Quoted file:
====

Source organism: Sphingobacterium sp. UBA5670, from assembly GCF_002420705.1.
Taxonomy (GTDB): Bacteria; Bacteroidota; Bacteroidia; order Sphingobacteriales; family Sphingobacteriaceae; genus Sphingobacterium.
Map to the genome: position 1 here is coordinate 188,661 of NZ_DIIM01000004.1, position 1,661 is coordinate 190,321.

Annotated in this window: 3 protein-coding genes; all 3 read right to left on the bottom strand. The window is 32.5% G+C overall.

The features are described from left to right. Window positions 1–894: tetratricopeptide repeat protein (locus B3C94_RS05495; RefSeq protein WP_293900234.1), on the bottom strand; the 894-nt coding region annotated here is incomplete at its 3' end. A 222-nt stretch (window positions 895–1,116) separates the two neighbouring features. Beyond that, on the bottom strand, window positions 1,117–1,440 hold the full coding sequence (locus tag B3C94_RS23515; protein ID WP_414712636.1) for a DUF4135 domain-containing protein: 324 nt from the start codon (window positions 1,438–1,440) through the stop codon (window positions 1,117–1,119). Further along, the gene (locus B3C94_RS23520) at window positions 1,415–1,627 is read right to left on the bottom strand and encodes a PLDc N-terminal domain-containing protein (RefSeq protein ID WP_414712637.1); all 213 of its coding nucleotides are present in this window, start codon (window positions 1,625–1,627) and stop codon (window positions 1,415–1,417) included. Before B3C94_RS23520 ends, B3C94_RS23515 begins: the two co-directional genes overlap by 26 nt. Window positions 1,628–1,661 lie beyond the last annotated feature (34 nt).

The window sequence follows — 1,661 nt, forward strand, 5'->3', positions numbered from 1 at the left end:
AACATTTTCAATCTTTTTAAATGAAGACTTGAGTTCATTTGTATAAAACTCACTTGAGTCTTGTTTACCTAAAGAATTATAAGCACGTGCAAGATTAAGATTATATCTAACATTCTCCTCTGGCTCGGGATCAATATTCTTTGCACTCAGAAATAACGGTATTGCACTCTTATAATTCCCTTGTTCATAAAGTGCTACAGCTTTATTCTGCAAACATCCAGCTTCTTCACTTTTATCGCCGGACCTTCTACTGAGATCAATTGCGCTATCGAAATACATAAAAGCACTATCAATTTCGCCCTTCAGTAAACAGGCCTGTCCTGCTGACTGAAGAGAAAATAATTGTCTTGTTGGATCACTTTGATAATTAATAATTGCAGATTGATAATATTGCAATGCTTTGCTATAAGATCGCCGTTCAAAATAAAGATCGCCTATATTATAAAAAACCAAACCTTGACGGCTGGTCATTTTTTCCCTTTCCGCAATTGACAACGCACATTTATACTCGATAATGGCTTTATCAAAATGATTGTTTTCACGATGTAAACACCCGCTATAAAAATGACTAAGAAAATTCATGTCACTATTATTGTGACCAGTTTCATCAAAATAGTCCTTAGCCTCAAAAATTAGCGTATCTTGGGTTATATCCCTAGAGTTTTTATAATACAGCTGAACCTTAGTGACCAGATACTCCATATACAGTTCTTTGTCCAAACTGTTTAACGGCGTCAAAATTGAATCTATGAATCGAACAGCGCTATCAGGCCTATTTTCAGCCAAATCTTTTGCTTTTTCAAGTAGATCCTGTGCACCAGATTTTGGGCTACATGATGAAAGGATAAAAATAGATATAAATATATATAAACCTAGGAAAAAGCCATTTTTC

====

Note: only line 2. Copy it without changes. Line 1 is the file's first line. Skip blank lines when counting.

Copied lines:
Taxonomy (GTDB): Bacteria; Bacteroidota; Bacteroidia; order Sphingobacteriales; family Sphingobacteriaceae; genus Sphingobacterium.